Financial Stability Review October 2021

At a Glance

Financial systems in Australia and internationally remain resilient despite some setbacks

Financial systems in Australia and internationally have been resilient to the effects of the COVID-19 pandemic. Banks have cushioned the economic impact of the pandemic and have supported the recovery through loan repayment deferrals and new lending.

In most advanced economies, improved economic conditions have seen increased earnings for businesses and households. This has strengthened their balance sheets and borrowers' abilities to repay debt. As a result, banks' loan losses have been much lower than was expected early in the pandemic. Banks in Australia, and many elsewhere, have therefore been able to reduce provisions for future loan losses. This has contributed to higher profits and improved capital positions, enabling regulators to remove restrictions on dividend payments.

Some emerging market economies, where the rollout of vaccines has been generally slower than in advanced economies, have experienced temporary setbacks given the spread of the highly infectious Delta variant.

In Australia, the spread of the Delta variant and extended lockdowns have interrupted the economic recovery. Policy measures have supported household and business balance sheets. A much smaller share of borrowers have taken up banks' offers of loan repayment deferrals than last year. The businesses and households most at risk of experiencing financial stress continue to be those working in highly impacted industries and living in areas under the most stringent lockdowns.

There is a risk of excessive borrowing due to low interest rates and rising house prices

Low interest rates have contributed to high prices for financial assets and housing. There has been some increased risk-taking and higher borrowing.

Most major equity markets are well above, and credit spreads below, pre-pandemic levels. With interest rates expected to remain low, investors have been taking on more risk to seek higher returns – for example, with greater purchases of debt issued by lower-rated companies. Some asset prices appear high given the pandemic still presents a risk to economic activity. Price falls could be widespread if interest rates were to increase sharply due to unexpected inflation or rising risk premiums, or if there are extended falls in output.

In Australia, and some other countries, there have been large increases in housing prices and an acceleration in borrowing. Vulnerabilities can increase if housing market strength turns to exuberance with borrowers taking on greater risk given expectations of further price rises and banks potentially easing lending standards. In response to these risks, the Australian Prudential Regulation Authority has increased the interest rate buffer used to assess loans, which will reduce the borrowing capacity for new borrowers.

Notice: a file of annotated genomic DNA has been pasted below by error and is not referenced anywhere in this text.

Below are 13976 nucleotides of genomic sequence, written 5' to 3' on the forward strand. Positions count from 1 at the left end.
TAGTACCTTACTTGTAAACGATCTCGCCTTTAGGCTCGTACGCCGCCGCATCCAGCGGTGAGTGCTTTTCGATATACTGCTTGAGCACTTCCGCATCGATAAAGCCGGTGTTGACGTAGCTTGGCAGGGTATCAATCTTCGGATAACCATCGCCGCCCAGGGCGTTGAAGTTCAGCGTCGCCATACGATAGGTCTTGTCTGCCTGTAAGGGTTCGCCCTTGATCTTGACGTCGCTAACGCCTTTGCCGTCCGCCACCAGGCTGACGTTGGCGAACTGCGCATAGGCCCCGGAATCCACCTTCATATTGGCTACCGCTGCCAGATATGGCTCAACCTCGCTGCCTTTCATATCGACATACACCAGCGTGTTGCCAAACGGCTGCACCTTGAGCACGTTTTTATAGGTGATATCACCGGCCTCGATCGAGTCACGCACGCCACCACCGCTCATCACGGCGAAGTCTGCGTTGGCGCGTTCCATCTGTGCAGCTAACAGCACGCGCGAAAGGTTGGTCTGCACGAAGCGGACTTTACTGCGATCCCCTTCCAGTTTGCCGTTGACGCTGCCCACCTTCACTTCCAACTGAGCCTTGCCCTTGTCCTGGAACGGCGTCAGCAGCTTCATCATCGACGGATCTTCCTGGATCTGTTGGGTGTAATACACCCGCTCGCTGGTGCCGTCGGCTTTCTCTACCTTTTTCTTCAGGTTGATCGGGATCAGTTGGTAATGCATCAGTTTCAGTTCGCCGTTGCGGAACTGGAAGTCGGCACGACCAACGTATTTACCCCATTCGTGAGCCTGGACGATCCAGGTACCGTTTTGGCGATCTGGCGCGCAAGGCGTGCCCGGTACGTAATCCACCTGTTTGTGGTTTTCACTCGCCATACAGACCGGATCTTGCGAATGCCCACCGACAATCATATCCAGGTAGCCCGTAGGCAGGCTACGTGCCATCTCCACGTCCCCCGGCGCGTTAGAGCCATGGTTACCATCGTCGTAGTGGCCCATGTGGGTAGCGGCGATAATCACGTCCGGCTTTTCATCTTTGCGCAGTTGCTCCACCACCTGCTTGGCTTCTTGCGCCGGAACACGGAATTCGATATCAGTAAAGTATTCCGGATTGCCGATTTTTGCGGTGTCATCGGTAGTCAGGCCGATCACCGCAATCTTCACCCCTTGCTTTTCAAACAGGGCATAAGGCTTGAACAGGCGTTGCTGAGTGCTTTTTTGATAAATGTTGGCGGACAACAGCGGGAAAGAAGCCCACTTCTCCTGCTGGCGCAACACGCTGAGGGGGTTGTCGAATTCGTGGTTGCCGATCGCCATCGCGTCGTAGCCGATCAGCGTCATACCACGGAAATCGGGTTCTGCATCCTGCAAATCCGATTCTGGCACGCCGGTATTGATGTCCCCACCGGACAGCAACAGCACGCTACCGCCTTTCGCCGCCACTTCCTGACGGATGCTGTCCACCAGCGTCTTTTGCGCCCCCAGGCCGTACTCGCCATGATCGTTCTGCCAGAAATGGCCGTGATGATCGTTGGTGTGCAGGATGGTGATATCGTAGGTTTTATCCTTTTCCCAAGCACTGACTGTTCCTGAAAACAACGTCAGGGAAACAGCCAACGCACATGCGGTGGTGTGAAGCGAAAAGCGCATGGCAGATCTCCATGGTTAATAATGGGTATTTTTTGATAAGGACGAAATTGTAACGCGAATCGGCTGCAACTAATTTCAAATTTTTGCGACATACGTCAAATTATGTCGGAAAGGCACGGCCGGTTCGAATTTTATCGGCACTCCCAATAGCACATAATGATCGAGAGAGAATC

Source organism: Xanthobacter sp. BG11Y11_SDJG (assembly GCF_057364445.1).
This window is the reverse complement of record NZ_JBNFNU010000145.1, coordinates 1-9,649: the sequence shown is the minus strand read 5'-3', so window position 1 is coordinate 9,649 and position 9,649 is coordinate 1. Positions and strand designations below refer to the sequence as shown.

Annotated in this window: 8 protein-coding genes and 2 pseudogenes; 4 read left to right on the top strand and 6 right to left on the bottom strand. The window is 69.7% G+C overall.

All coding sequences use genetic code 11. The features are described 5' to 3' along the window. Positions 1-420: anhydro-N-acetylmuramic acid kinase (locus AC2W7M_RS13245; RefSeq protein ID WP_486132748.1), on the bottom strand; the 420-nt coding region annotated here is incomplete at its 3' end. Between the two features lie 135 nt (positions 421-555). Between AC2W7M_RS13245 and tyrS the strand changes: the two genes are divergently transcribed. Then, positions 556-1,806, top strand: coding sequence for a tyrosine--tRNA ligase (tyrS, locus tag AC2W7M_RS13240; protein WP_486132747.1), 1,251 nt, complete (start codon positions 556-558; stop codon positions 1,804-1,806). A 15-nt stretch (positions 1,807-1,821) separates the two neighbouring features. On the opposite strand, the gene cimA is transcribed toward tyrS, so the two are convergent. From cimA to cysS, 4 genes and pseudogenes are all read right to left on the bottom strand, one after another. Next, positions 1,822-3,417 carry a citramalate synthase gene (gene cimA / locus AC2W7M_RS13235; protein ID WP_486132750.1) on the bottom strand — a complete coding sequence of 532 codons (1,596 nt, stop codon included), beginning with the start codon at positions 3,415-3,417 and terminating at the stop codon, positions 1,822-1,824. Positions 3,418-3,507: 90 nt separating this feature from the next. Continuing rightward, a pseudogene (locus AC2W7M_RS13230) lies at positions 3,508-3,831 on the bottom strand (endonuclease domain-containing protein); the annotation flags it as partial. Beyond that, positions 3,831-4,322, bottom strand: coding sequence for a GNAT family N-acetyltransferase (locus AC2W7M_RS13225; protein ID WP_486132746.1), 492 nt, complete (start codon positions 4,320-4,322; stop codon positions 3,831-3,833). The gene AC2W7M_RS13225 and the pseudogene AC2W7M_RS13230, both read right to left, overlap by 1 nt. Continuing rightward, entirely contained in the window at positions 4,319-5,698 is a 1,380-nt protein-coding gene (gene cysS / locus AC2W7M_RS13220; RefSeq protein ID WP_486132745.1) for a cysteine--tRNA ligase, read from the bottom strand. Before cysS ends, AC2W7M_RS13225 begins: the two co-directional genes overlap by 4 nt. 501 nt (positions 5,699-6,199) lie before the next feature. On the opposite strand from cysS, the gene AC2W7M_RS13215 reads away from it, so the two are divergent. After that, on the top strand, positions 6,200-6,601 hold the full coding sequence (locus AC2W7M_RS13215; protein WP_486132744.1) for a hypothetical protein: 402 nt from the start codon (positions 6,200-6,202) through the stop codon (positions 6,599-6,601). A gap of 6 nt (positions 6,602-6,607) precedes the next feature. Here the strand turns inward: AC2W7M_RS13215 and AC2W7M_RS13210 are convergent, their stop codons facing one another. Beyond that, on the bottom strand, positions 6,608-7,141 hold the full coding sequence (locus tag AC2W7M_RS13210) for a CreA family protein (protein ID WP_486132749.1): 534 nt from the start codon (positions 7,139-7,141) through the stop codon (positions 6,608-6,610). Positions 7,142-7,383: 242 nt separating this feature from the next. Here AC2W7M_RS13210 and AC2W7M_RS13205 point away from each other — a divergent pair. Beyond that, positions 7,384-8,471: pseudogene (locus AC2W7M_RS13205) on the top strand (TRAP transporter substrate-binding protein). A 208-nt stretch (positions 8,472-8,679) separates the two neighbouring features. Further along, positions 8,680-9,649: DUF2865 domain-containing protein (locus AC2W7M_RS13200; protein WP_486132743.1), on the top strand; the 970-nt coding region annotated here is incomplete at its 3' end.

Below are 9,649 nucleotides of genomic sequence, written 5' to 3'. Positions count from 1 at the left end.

Most borrowers' income has recovered, but others may struggle with loan repayments

Most borrowers' income has recovered from large falls resulting from the pandemic. But income remains lower for some in heavily impacted industries and particularly in some emerging market economies.

In Australia, most borrowers' income had recovered to exceed pre-pandemic levels before the latest lockdowns, except for some in industries such as tourism and hospitality. With rapid progress in vaccination rates and projected reopening of the economy in sight, incomes are expected to bounce back from lockdowns and so most borrowers should be able to make their debt repayments.

In some emerging market economies, financial stability risks are elevated because output has not yet fully recovered from the large falls seen earlier in the pandemic, and low vaccination rates increase the risk that further lockdowns are needed. These economies could experience further financial instability from capital outflows and exchange rate depreciations as advanced economies start to increase their interest rates.

In China, authorities remain focused on lowering elevated financial system vulnerabilities. Policymakers face the challenge of addressing those vulnerabilities without triggering widespread stress and sharply lowering economic growth. In general, the numerous policy changes occurring simultaneously raises the probability of unintended, and potentially problematic, consequences.

Cyber-attacks remain a growing risk for financial stability

The number and severity of cyber-attacks on financial institutions continues to increase. In Australia and internationally, financial institutions and regulators are focusing on strengthening the resilience of individual institutions and the financial system to a substantial cyber-attack.

Large financial institutions are able to devote significant resources to cyber defence, and so are generally regarded as having some of the best cyber defences available. However, given the large number of attacks, it seems almost inevitable that the defences of a significant financial institution will be breached at some point. Whether such an attack could result in systemic financial instability will depend on the part of the financial institution or system impacted and potential network effects, as well as the overall cyber resilience of the institution and financial system. Financial regulators remain committed to improving cyber resilience.